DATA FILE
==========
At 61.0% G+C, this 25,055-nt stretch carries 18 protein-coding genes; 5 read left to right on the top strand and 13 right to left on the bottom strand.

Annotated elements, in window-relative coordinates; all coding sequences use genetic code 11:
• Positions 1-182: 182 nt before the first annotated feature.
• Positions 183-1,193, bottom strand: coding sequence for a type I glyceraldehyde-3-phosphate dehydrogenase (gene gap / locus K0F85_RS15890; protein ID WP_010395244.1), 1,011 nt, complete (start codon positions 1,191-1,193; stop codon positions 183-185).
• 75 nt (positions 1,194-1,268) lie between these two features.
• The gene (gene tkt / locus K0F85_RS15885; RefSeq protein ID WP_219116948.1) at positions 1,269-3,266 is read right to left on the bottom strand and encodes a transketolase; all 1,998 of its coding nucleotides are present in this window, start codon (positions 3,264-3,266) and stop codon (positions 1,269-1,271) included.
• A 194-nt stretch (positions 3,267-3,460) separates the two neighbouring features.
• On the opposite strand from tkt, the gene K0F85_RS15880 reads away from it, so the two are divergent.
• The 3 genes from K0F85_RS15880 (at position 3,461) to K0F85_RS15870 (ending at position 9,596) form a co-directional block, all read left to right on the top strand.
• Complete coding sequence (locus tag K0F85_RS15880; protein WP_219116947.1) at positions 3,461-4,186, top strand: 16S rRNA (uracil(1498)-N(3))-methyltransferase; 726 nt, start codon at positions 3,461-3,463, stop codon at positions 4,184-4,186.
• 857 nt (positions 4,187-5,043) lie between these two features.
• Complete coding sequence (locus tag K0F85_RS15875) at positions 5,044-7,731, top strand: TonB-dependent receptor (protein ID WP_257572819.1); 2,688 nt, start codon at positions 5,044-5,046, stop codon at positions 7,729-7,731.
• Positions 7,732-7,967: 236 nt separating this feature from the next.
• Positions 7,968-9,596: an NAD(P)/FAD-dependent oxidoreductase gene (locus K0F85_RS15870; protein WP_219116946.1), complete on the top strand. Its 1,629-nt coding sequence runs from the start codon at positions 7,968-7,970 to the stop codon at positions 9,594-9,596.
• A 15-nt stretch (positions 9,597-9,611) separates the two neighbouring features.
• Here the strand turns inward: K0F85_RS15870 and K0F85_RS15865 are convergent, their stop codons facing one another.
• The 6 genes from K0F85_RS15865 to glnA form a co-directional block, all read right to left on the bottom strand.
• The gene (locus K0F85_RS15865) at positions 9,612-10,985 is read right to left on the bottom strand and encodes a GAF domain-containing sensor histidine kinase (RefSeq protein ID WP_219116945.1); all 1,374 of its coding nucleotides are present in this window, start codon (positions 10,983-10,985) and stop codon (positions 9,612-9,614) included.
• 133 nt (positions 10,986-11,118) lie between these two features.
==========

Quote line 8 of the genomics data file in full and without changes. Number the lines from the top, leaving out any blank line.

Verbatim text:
• On the opposite strand from tkt, the gene K0F85_RS15880 reads away from it, so the two are divergent.